×

Broadway’s ‘Great Comet’ Will Close in Wake of Casting Controversy

The Broadway musical “Natasha, Pierre and the Great Comet of 1812” will close Sept. 3, following a turbulent couple of weeks that saw the show engulfed in a controversy over a last-minute recasting of one of the title roles.

The production’s shaky financial straits came to light in the outcry that arose after Mandy Patinkin was cast for a three-week run in “Great Comet,” effectively cutting off the previously announced engagement of Okieriete Onaodowan in the role of Pierre. Producers had attempted to hustle Patinkin into the part in an effort to shore up the production’s sales following the July 2 exit of Josh Groban, whose 8½-month engagement had kept the show earning more than $1 million a week for the majority of its run.

Patinkin, a musical-theater legend who doesn’t show up on Broadway often these days, would have been a significantly bigger box office draw than Onaodowan, best known for his standout turn in a supporting role in “Hamilton.” But the move to cut short a run by a young African-American actor in favor of an older white performer raised a social-media firestorm over questions of diversity and representation.

Days after the controversy broke, Patinkin pulled out of “Great Comet” — leaving the show without a star to drive sales. As the musical’s creator, Dave Malloy, noted on Twitter, the production’s advance sales following the Aug. 13 exit of singer-songwriter Ingrid Michaelson looked grim, threatening a closure.

“Great Comet” was always something of a risky bet for Broadway, given its downtown aesthetic, quirky electropop score and an immersive staging that required a pricey reconfiguration of the Imperial Theater. But Groban’s long run in the show ensured the production never had an unprofitable week while he was in it, and it was hoped the attention he’d brought to the title could help the production establish a firmer foothold. Publicity during the run-up to the Tony Awards, along with a well-received production number on the Tony telecast, seem like they also might have helped bring in curious theatergoers. “Great Comet” led the Tony nominations list with 12 nods, and walked away with trophies for set and lighting design.

Some industry observers wonder how a show that’s never had an unprofitable week could prove to be in such a dire financial situation. The show’s producers, led by Howard and Janet Kagan, offered no comment on the closing.

Onaodowan’s run in “Great Comet” finishes Aug. 13, which would have been his final performance before Patinkin started his run. Scott Stangland will play Pierre Aug. 15-20, with Malloy, who originated the role of Pierre in the musical’s Off Broadway premiere, stepping into the part for the final run of performances Aug. 22-Sept. 3.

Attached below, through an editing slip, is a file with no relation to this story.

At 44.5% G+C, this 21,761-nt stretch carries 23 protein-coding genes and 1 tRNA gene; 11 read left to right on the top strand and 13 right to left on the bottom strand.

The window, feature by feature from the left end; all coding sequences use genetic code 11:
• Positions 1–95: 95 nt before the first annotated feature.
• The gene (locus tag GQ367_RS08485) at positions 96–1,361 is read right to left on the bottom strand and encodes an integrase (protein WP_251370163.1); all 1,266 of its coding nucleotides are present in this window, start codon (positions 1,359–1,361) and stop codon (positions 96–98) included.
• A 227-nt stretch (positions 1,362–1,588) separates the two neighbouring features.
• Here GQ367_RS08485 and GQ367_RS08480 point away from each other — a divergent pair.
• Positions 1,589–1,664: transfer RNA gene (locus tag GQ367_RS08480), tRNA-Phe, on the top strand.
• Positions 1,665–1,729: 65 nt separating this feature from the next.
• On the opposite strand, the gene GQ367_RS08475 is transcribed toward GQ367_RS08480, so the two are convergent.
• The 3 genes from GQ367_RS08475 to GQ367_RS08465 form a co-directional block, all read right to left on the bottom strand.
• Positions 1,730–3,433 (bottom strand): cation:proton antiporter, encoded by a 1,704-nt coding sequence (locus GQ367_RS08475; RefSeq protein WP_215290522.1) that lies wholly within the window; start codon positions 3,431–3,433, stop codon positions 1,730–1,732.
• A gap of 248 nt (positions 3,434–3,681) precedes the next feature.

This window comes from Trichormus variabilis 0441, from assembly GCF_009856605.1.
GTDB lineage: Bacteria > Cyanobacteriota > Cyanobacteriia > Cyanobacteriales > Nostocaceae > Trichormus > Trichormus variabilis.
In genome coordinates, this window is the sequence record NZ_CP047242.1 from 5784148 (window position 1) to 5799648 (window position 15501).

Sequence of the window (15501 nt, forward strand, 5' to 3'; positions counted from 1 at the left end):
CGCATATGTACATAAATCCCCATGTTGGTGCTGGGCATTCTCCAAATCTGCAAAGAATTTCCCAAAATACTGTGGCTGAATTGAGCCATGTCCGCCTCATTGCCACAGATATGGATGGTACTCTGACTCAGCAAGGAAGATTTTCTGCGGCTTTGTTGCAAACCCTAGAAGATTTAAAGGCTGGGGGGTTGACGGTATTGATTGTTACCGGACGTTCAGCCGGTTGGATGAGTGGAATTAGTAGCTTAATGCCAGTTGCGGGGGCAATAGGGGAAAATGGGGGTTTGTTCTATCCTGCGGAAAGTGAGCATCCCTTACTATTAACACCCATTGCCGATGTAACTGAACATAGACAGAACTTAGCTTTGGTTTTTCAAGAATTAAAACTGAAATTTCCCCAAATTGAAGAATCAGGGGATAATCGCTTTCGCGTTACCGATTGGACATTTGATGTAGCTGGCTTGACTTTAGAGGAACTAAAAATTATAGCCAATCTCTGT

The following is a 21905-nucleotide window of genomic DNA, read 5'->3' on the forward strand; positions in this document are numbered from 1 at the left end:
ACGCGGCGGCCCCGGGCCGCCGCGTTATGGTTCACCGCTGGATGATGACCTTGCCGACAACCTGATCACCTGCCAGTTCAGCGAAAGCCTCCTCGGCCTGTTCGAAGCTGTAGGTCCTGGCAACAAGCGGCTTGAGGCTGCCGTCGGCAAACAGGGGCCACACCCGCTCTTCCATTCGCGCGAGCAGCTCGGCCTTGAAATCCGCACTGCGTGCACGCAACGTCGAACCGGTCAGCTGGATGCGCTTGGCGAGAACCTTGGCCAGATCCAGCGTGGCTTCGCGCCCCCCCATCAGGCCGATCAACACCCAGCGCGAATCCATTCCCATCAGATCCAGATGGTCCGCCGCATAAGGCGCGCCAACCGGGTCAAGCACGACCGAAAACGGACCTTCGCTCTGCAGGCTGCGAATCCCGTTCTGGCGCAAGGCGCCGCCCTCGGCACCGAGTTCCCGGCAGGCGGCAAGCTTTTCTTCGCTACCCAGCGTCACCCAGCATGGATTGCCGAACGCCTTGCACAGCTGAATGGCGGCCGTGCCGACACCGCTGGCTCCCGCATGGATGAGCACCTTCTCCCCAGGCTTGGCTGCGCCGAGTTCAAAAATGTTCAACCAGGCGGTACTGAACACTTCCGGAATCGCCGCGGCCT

More Legit

  • Frozen review Broadway

    Broadway Musicians Earn Largest Wage Increase in Two Decades

    Broadway musicians have succeeded in earning their largest wage increase in over two decades. Announced on Wednesday, the Associated Musicians of Greater New York, Local 802 AFM said in a statement that after over four months of deliberations, they have secured a three-year collective bargaining agreement with the Broadway League and Coordinated Bargaining Partners to [...]

  • The Kilroys The List

    Listen: New List, New Leaders as the Kilroys Push for Parity

    The collective of writers and producers known as the Kilroys has been pushing for gender parity in the theater for five years now. With the launch last week of the latest edition of the List — the group’s annual round-up (inspired by Hollywood’s Black List) of plays by women, trans and non-binary writers — members [...]

  • Annette Bening

    Star-Studded Cast to Perform Live Reading of the Mueller Report

    Haven’t perused the Mueller report yet? A star-studded cast, including Annette Bening, Kevin Kline, and John Lithgow, can read it to you. For one night only on Monday, June 24, stars will perform a live reading of passages from the Mueller report for “The Investigation: A Search for the Truth in Ten Acts,” Robert Schenkkan’s [...]

  • Paula Vogel Never Expected 'Indecent' to

    Paula Vogel Never Expected 'Indecent' to Be This Timely

    When Paula Vogel began writing “Indecent” in 2010, she had no idea how resonant its exploration of immigration woes, anti-Semitism and homophobia in the past century would become in the current political climate. The Tony-nominated play, running until July 7 at L.A.’s Ahmanson Theater, traces the theatrical history of 1907 Yiddish play “God of Vengeance” [...]

  • Bitter Wheat review

    West End Review: John Malkovich in David Mamet's 'Bitter Wheat'

    How soon is too soon? Hardly a year had passed since allegations against Harvey Weinstein were made public before David Mamet announced that his satire on the subject, “Bitter Wheat,” was set to star John Malkovich in the West End. Six months later, we’re sat watching a corpulent, super-rich movie mogul — Barney Fein (cough, [...]

  • Batman Julia Roberts Spike Lee

    Batman, Julia Roberts, Spike Lee Among 2020 Walk of Fame Honorees

    Batman, Julia Roberts and Spike Lee are among the names selected to be inducted into the 2020 Walk of Fame. The full list of honorees was announced by the Hollywood Chamber of Commerce’s Walk of Fame Selection Committee via an exclusive livestream by Variety. Chosen from hundreds of nominees during a selection meeting in June, [...]

  • Tracy Letts

    Tracy Letts' Comedy 'The Minutes' to Hit Broadway in 2020

    Playwright Tracy Letts’ comedy “The Minutes” will hit the Broadway stage in Feb. 2020. “The Minutes,” written by actor, producer and playwright Letts, is a comedy taking a look at the current state of American politics through the lens of a small, fictional town called Big Cherry. The play is set in a city council [...]

More From Our Brands

Access exclusive content